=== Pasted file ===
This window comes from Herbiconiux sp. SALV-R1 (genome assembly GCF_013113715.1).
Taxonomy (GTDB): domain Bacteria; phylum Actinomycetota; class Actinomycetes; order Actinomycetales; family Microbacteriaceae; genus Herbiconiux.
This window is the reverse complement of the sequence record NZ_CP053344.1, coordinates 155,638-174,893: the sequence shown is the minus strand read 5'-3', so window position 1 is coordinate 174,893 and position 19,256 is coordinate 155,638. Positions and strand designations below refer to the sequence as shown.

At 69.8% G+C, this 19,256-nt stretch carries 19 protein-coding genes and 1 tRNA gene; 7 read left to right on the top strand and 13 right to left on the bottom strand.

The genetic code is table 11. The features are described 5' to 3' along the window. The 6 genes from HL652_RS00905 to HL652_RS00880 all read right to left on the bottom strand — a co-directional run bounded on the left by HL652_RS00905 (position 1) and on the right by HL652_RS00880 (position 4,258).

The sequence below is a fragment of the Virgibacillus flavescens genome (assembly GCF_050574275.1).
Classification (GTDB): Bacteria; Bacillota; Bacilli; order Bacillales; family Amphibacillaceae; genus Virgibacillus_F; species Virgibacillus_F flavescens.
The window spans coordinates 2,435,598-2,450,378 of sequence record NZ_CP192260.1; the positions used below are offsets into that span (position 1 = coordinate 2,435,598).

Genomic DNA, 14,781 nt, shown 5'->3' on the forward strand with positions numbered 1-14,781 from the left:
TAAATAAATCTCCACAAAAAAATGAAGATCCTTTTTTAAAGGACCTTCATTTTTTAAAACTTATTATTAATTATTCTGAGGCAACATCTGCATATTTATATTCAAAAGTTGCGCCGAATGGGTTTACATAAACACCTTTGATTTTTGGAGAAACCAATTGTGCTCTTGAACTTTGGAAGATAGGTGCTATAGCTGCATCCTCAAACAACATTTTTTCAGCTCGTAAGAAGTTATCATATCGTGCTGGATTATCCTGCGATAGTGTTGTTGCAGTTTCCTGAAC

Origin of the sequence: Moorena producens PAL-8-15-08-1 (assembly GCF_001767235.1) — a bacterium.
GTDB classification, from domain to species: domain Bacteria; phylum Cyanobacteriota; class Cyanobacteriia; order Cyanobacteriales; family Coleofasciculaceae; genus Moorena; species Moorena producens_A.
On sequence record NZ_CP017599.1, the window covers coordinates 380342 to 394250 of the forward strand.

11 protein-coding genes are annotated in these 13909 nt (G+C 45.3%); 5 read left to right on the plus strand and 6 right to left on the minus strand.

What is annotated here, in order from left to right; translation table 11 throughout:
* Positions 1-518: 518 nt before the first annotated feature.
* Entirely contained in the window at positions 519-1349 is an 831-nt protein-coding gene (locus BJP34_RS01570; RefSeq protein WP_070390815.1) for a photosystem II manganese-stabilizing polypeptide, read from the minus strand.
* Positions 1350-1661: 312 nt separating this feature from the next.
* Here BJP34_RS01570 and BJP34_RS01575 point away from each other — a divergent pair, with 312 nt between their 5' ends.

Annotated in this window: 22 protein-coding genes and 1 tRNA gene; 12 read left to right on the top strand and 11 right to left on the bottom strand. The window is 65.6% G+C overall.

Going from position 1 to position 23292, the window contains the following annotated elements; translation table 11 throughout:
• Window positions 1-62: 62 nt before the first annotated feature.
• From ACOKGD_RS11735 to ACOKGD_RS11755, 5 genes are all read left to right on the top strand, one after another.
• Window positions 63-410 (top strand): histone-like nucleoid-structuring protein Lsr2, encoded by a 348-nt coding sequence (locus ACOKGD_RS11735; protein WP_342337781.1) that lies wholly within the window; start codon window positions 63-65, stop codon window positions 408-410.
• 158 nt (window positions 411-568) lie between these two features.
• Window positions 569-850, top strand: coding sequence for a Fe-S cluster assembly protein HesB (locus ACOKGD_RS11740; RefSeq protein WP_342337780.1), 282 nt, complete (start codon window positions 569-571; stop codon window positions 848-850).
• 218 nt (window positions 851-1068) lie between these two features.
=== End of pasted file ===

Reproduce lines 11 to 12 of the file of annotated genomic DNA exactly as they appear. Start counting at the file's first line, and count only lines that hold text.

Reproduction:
Origin of the sequence: Moorena producens PAL-8-15-08-1 (assembly GCF_001767235.1) — a bacterium.
GTDB classification, from domain to species: domain Bacteria; phylum Cyanobacteriota; class Cyanobacteriia; order Cyanobacteriales; family Coleofasciculaceae; genus Moorena; species Moorena producens_A.